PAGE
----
The second important thing to consider is how build the constructor/destructor chainings. Indeed, when deal with inheritance the compiler make sure that the base class’s constructor is called before than the derived class’s constuctor. For destructors is the same, except that they are invoked in the opposite order of the constructors. In C++ is necessary declare a destructor as virtual: in this way the destruction of a generic object start from children to parents. Unfortunately, there is no way to mimic the same behavior in C, so the alternative is explicitly invoke the parent constructor inside a child constructor before initializing any member:
Note that in Square_Ctor() the vPointer points to SquareVTable which contains the pointers to the Square class’s member function.
As explained before, each class has a global unique virtual table that is simply an array of pointers to members function. In our example, these three virtual tables are called respectively ShapeVTable, SquareVTable and TriangleVTable. For populating these tables in an easy I declarated an enum; it is useful to index the functions inside the vtables. Subsequently, each table is filled with the proper pointers to the functions (note the cast to void*):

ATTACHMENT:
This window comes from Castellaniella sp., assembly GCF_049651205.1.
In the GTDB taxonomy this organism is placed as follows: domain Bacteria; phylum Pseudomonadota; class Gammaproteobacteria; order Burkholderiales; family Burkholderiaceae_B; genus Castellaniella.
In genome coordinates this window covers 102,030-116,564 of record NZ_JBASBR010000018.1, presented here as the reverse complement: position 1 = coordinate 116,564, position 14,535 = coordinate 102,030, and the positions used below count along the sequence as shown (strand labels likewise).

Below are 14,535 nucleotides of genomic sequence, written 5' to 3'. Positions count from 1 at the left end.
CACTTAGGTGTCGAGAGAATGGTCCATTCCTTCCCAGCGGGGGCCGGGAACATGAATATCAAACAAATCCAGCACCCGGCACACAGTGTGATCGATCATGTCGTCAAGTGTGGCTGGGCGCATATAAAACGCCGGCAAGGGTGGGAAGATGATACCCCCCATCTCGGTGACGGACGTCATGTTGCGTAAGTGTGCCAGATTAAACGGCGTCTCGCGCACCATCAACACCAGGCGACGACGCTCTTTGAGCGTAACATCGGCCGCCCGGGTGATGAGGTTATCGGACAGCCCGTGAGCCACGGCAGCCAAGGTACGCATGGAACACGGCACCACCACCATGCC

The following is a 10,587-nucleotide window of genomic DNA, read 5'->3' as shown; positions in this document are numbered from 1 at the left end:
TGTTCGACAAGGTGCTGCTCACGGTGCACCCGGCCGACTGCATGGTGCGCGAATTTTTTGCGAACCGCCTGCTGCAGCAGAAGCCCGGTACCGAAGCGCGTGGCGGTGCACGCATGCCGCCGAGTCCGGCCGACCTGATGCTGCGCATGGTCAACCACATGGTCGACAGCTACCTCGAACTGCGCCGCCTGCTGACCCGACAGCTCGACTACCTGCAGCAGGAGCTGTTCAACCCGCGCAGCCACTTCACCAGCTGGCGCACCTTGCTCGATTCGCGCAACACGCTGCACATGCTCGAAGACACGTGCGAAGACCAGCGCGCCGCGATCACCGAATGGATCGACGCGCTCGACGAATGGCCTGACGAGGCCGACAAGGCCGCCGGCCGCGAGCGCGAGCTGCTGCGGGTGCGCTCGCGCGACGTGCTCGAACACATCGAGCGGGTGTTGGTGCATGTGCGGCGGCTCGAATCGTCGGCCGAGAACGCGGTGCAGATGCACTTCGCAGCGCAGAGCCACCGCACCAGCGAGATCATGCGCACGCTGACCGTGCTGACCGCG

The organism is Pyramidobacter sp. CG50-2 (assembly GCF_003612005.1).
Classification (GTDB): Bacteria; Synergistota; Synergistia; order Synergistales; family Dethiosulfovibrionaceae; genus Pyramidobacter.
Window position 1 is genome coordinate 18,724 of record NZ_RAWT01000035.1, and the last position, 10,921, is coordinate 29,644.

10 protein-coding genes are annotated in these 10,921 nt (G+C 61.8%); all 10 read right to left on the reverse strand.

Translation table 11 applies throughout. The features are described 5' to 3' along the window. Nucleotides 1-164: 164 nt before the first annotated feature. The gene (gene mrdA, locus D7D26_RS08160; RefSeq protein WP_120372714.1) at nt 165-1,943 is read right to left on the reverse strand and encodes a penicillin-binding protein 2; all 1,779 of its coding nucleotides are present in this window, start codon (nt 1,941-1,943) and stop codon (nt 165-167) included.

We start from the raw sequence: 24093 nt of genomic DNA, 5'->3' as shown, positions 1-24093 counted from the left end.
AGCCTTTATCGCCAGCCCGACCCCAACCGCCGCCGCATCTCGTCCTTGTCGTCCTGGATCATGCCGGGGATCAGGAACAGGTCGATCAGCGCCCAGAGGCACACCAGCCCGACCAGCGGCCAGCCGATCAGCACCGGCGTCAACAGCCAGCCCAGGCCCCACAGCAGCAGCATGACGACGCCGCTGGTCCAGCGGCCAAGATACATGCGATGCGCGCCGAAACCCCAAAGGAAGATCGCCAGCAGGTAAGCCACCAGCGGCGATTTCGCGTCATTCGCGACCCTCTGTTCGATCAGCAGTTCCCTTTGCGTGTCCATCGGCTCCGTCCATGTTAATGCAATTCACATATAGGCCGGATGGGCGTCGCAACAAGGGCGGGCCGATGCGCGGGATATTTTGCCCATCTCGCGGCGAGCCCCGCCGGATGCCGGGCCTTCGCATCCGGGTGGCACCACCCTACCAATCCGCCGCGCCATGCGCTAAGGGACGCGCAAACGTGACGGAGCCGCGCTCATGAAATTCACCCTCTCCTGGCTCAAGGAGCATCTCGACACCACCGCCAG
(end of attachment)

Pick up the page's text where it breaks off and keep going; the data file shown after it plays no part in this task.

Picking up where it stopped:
The last step is the implementation of the operator new. It is responsible for allocating the memory for the object and build it invoking the constructor chain (which in turn sets up the vtable if necessary):
At this point, there are all the elements for invoking a virtual functions polymorphically via a base class pointer. To invoke calculateArea(), the code first look up the address of the function in the instance’s vtable following vPointer. This evaluates to a void, a pointer to the function setted in InitVTables. This pointer is cast to a *calculateArea function pointer type so that is possible invoke it using the call operator ().
In this post I explained how is possible reuse the concepts of virtual functions, dynamic dispatch and inheritance using the C Programming Language. Starting from a C++ program, we have built the same program in C following the same rules adopted by a C++ compiler. More important, now should be more clear the mechanism behind virtual functions and the cost to pay in term of performance every time a function is declared as vitual. Non-virtual member functions are resolved statically at compile time, while virtual functions are resolved dynamically at run-time. Select the proper member function requires two extra fetches compared to a normal function call: one to get the value of the v-pointer and another to get the address of the method in the v-table.
At the end of the page is reported the full program (main.c). If you liked this post please leaves a comment or share it.